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August 24, 2017

 

Kurukshetra Sakhi and Meat – Debunks the theory that Guru Sahib advocated meat eating at Kurukshetra through revealed Shabads of ‘Maas Maas Kar’.

 

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KuTha Meat in Gurmat – Explores the correct definition of KuTha in light of Gurmat and Islamic sources to ascertain whether Sikhs are prohibited from eating only Islamic or any meat.

 

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Western Writers' thinking about Sikhism and Gurbani

Dr. Gurbakhsh Singh

1)    Miss Pearl S. Buck, a noble laureate, while giving her comments on the English Translation of Guru Granth Sahib, wrote, "I have studied the scripture of great religions, but I do not find elsewhere the same power of appeal to the heart and mind as I find here in these volumes. They are compact in spite of their length and are a revelation of the vast reaches of the human heart varying from the most noble concept of God to the recognition and indeed the insistence upon the practical needs of the human body. There is something strangely modern about these scriptures and this puzzled me until I learned they are in fact comparatively modern, compiled as late as 16th century, when explorers were beginning to discover that the globe, upon which we all live, is a single entity divided only by arbitrary lines of our own making. Perhaps this sense of unity is the source of power I find in these volumes. They speak to the people of any religion or of none. They speak for the human heart and the searching mind."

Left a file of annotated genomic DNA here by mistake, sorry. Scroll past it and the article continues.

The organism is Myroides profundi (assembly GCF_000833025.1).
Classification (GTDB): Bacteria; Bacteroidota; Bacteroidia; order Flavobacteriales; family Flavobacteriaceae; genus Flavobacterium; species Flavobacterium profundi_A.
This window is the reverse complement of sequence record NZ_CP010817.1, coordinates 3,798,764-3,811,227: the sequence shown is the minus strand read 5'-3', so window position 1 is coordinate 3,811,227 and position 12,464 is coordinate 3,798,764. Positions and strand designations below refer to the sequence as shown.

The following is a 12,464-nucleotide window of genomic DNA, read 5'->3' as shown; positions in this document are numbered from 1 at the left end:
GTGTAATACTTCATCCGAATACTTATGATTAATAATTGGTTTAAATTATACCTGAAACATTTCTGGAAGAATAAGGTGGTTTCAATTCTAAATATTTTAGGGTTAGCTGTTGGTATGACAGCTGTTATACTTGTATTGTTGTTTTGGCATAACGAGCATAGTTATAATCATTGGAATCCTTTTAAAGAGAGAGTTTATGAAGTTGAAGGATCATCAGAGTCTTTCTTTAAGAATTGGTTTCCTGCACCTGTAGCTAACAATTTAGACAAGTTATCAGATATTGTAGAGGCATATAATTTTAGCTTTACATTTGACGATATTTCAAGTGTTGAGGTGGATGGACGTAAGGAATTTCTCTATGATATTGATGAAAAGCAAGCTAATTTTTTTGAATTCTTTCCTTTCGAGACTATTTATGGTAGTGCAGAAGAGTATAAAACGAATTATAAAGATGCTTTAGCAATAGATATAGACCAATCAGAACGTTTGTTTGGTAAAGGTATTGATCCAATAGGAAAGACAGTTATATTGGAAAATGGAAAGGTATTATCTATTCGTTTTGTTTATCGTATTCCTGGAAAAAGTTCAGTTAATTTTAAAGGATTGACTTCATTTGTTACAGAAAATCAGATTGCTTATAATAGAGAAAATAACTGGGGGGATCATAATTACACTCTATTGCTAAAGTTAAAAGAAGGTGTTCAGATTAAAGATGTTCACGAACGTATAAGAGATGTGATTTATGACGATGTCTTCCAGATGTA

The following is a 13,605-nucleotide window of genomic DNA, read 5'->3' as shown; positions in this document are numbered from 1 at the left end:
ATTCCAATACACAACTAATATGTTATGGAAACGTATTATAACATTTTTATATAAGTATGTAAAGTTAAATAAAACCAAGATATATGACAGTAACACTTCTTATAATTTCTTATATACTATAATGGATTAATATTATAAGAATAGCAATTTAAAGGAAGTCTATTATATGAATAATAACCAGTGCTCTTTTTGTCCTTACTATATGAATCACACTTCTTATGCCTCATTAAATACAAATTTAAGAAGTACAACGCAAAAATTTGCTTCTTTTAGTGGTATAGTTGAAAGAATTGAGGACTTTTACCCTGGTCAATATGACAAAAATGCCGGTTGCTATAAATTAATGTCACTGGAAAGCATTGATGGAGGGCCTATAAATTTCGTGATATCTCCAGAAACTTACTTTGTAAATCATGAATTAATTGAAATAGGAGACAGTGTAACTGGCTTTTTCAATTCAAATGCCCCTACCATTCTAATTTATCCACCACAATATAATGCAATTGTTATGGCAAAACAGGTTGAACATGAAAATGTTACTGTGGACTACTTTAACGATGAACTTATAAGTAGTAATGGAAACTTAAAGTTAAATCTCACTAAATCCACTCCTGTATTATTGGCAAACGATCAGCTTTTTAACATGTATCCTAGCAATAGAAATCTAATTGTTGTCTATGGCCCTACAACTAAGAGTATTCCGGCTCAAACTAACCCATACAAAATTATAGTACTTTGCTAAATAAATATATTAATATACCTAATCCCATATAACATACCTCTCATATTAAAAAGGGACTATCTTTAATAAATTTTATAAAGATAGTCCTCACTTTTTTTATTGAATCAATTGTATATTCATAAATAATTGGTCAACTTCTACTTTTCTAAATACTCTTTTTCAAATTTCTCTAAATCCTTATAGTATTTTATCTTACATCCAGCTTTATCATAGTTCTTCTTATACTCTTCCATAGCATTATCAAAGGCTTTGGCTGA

2)    H.L.Bradshaw, a well known professor, after thoroughly studying the philosophy of Sikhism observed that Sikhism is a universal world faith, a message for all men. This is amply demonstrated in the writings of the Gurus. Sikhs must cease to think of their faith as "just another good religion" and must begin to think in terms of Sikhism as being the religion for this new age. The religion preached by Guru Nanak is the faith of New Age. It completely supplants and fulfills all the former dispensations of older religions. Books must be written proving this. The other religions also contain the truth, but Sikhism contains the fullness of truth. Bradshaw also says that Guru Granth Sahib of all the world religions alone states that there are innumerable worlds and universes other than our own. The previous scriptures were all concerned only with this world and its spiritual counterpart. To imply that they spoke of other worlds as does the Guru Granth Sahib is to stretch their obvious meaning out of context. The Sikh religion is truly the answer to the problems of modern man. Archer very rightly commented that, "The religion of the Adi Granth is a universal and practical religion....Due to ancient prejudice of the Sikhs it could not spread in the world. The world today needs its message of peace and love."

3)    Another writer Dorothy Field writes: Pure Sikhism is far above dependence on Hindu ritual and is capable of a distinct position as a world religion as long as Sikhs maintain their distinctive. The religion is also one which should appeal to the occidental mind. It is essentially a practical religion. If judges from the pragmatically standpoint - a favorite in some quarters - it would rank almost FIRST IN THE WORLD (Emphasis by the author). Of no other religion can it be said that it has made a nation in so short a time. Field further observed: The religion of Sikhs is one of the most interesting at present existing in India, possibly indeed in the whole world. A reading of the Granth strongly suggests that Sikhism should be regarded as a new and separate world religion rather than a reformed sect of Hinduism.